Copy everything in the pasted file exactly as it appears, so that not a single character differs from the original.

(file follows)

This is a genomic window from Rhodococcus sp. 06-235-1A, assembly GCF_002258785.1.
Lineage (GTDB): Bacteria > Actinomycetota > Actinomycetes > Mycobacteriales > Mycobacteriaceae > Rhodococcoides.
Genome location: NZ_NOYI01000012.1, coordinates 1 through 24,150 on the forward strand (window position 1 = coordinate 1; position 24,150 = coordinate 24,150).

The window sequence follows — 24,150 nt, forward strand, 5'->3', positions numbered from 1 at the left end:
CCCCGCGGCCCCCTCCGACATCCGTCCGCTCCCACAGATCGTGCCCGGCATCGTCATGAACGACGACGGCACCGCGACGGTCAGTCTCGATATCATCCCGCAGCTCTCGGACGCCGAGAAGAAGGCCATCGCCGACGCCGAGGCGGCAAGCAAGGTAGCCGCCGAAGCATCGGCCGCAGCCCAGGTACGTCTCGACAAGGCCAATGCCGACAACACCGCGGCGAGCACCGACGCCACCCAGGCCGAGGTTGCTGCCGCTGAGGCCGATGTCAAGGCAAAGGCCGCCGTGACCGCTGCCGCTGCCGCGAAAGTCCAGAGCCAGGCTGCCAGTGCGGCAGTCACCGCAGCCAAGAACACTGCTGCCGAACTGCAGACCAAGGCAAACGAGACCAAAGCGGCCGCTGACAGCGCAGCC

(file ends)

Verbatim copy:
This is a genomic window from Rhodococcus sp. 06-235-1A, assembly GCF_002258785.1.
Lineage (GTDB): Bacteria > Actinomycetota > Actinomycetes > Mycobacteriales > Mycobacteriaceae > Rhodococcoides.
Genome location: NZ_NOYI01000012.1, coordinates 1 through 24,150 on the forward strand (window position 1 = coordinate 1; position 24,150 = coordinate 24,150).

The window sequence follows — 24,150 nt, forward strand, 5'->3', positions numbered from 1 at the left end:
CCCCGCGGCCCCCTCCGACATCCGTCCGCTCCCACAGATCGTGCCCGGCATCGTCATGAACGACGACGGCACCGCGACGGTCAGTCTCGATATCATCCCGCAGCTCTCGGACGCCGAGAAGAAGGCCATCGCCGACGCCGAGGCGGCAAGCAAGGTAGCCGCCGAAGCATCGGCCGCAGCCCAGGTACGTCTCGACAAGGCCAATGCCGACAACACCGCGGCGAGCACCGACGCCACCCAGGCCGAGGTTGCTGCCGCTGAGGCCGATGTCAAGGCAAAGGCCGCCGTGACCGCTGCCGCTGCCGCGAAAGTCCAGAGCCAGGCTGCCAGTGCGGCAGTCACCGCAGCCAAGAACACTGCTGCCGAACTGCAGACCAAGGCAAACGAGACCAAAGCGGCCGCTGACAGCGCAGCC